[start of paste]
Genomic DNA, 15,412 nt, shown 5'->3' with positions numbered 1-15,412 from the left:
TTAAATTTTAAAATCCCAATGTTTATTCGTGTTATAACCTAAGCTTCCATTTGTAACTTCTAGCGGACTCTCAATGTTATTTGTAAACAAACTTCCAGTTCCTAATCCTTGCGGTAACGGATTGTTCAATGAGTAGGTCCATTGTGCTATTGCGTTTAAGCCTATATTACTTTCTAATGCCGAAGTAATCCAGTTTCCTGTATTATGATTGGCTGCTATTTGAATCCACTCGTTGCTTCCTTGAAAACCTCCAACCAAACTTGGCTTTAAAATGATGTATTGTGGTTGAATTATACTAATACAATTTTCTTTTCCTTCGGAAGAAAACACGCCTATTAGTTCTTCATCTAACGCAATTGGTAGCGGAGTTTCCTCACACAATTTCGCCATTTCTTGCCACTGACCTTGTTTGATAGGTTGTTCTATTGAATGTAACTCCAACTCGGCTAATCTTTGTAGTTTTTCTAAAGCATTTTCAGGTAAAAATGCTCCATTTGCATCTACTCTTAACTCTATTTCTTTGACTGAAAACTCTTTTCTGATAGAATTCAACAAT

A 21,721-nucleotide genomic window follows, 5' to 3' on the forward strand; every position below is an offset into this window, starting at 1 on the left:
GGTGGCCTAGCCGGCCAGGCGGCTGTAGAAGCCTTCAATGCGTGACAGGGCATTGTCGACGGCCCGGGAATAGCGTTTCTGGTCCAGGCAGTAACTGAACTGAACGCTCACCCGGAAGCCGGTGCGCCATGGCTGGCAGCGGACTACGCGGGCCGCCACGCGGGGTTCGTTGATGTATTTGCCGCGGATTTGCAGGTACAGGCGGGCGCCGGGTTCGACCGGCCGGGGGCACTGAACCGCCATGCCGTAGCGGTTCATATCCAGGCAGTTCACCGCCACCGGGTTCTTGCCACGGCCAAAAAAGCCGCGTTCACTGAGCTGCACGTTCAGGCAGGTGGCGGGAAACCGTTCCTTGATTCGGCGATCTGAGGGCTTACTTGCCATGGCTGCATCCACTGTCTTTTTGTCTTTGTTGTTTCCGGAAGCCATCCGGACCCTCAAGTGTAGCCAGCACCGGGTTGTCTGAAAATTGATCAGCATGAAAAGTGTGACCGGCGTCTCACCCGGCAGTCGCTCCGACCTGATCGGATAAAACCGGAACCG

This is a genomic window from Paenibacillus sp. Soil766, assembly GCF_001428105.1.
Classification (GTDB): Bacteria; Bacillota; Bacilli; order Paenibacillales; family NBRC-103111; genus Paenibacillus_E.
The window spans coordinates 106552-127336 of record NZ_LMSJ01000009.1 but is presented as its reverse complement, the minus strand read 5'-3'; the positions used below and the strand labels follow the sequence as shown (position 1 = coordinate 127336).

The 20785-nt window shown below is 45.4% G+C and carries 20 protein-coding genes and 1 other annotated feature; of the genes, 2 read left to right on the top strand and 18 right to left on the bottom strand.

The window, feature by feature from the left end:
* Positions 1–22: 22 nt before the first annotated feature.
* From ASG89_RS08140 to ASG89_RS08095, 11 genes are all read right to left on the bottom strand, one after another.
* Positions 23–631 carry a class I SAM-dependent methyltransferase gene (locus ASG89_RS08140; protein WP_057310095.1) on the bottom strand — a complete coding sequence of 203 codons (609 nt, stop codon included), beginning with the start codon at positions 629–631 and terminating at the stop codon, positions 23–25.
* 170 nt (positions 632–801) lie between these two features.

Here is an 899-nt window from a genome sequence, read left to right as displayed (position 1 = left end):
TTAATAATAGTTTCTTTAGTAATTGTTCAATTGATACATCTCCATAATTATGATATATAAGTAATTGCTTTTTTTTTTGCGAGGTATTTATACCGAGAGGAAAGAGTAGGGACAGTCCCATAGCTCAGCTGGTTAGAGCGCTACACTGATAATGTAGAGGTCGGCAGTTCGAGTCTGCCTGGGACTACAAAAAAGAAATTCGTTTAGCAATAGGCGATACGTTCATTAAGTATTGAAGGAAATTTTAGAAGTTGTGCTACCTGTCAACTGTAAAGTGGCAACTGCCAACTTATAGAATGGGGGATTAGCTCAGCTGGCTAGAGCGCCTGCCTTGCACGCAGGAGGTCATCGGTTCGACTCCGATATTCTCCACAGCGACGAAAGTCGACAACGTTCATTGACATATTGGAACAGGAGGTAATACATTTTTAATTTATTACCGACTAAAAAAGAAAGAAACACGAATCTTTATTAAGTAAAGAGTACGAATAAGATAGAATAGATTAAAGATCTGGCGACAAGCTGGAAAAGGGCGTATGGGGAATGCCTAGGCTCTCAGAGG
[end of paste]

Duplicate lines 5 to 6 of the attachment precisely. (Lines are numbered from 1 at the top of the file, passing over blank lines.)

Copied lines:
This is a genomic window from Paenibacillus sp. Soil766, assembly GCF_001428105.1.
Classification (GTDB): Bacteria; Bacillota; Bacilli; order Paenibacillales; family NBRC-103111; genus Paenibacillus_E.